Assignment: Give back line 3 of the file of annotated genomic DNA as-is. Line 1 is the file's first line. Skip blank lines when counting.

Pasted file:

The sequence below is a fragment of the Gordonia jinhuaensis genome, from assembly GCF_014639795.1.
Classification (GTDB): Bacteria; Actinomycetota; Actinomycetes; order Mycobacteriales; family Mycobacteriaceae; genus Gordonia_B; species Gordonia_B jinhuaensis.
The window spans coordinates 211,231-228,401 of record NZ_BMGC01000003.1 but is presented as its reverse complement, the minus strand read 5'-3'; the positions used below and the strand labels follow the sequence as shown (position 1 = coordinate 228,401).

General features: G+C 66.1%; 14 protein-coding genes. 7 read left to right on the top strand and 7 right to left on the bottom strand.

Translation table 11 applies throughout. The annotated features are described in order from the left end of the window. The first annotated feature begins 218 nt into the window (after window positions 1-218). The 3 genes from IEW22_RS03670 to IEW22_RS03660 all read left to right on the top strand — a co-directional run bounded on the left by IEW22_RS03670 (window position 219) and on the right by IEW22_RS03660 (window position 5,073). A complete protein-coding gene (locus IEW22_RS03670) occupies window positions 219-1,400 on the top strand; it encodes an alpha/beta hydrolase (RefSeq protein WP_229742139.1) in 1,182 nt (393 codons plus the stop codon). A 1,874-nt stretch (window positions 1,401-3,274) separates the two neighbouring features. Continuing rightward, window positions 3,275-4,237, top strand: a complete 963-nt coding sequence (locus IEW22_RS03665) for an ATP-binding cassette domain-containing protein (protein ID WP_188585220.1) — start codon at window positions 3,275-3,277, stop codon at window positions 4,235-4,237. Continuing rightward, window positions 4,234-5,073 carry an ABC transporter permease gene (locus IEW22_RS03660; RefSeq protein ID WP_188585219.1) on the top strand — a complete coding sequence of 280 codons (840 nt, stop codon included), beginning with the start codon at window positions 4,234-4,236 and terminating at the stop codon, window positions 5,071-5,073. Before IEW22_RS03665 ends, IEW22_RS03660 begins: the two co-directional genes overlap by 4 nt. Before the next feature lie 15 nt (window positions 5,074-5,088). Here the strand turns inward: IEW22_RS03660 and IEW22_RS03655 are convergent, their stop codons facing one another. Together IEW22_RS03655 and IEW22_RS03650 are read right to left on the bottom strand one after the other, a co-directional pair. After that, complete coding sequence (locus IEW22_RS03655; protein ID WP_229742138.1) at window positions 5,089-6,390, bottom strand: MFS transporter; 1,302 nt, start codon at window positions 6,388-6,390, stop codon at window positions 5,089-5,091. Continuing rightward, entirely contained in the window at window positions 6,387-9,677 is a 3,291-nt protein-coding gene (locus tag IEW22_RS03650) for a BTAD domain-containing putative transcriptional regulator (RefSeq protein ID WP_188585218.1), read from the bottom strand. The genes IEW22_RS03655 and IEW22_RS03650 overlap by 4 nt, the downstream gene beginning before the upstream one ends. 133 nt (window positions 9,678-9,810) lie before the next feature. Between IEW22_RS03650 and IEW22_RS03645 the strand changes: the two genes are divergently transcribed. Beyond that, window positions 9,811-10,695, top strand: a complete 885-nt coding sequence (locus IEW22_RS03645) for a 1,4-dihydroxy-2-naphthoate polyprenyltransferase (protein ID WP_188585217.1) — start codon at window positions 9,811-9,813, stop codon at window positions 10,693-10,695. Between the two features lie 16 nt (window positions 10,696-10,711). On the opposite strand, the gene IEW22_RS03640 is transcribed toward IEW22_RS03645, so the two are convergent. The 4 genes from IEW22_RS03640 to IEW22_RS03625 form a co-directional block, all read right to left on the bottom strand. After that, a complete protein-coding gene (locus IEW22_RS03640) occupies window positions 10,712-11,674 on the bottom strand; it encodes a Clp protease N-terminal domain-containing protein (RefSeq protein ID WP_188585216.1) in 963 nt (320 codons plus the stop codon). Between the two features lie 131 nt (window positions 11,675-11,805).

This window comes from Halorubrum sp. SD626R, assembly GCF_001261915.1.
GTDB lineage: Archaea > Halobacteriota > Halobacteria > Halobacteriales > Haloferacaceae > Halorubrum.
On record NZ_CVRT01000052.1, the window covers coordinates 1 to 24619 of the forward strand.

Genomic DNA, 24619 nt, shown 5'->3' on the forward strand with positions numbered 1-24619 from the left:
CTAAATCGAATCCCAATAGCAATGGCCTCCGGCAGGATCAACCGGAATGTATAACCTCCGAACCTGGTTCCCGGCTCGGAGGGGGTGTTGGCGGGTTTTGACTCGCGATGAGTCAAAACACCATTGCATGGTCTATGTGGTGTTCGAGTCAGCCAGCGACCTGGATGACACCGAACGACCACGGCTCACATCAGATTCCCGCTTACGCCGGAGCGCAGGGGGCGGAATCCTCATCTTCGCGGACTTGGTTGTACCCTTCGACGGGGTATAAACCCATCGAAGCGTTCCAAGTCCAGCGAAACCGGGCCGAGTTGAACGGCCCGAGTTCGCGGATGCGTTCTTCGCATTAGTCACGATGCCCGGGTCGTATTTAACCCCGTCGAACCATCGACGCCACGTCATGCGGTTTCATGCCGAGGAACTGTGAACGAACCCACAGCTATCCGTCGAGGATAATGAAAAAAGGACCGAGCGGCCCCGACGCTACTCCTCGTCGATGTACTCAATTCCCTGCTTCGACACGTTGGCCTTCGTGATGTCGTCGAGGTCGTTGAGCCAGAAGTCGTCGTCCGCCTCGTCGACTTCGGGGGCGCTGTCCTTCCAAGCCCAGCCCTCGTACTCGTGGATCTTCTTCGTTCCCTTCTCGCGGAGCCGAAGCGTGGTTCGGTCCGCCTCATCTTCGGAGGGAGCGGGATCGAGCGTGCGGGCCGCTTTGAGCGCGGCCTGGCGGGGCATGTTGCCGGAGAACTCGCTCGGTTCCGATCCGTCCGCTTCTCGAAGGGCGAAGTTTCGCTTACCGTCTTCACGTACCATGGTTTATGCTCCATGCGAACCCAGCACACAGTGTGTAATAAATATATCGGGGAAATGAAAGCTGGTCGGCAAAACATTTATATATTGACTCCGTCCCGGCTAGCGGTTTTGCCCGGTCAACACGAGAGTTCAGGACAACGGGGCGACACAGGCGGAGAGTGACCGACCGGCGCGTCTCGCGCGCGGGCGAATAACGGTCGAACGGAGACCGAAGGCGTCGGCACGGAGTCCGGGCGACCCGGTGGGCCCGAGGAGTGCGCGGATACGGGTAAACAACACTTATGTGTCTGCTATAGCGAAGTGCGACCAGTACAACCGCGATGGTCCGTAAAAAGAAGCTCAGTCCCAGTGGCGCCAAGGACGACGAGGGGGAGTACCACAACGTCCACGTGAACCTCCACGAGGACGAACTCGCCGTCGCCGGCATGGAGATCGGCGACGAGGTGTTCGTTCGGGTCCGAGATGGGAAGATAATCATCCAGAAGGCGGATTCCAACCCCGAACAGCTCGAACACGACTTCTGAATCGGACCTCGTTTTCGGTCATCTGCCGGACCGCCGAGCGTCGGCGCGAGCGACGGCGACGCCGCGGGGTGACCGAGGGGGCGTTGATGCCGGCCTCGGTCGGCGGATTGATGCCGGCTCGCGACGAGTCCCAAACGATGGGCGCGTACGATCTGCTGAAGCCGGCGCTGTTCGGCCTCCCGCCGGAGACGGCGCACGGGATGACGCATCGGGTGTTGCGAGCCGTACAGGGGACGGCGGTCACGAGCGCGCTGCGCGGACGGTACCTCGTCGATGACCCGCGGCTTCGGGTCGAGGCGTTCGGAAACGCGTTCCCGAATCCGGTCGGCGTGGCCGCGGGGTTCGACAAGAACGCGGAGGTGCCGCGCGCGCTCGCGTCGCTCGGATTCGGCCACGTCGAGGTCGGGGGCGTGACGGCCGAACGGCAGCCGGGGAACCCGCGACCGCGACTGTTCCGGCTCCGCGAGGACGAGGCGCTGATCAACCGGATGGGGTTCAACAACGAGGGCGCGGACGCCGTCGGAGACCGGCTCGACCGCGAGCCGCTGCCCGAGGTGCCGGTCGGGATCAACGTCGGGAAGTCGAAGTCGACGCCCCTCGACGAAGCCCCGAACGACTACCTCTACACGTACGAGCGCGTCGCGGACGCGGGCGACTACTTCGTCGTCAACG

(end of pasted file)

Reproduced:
The window spans coordinates 211,231-228,401 of record NZ_BMGC01000003.1 but is presented as its reverse complement, the minus strand read 5'-3'; the positions used below and the strand labels follow the sequence as shown (position 1 = coordinate 228,401).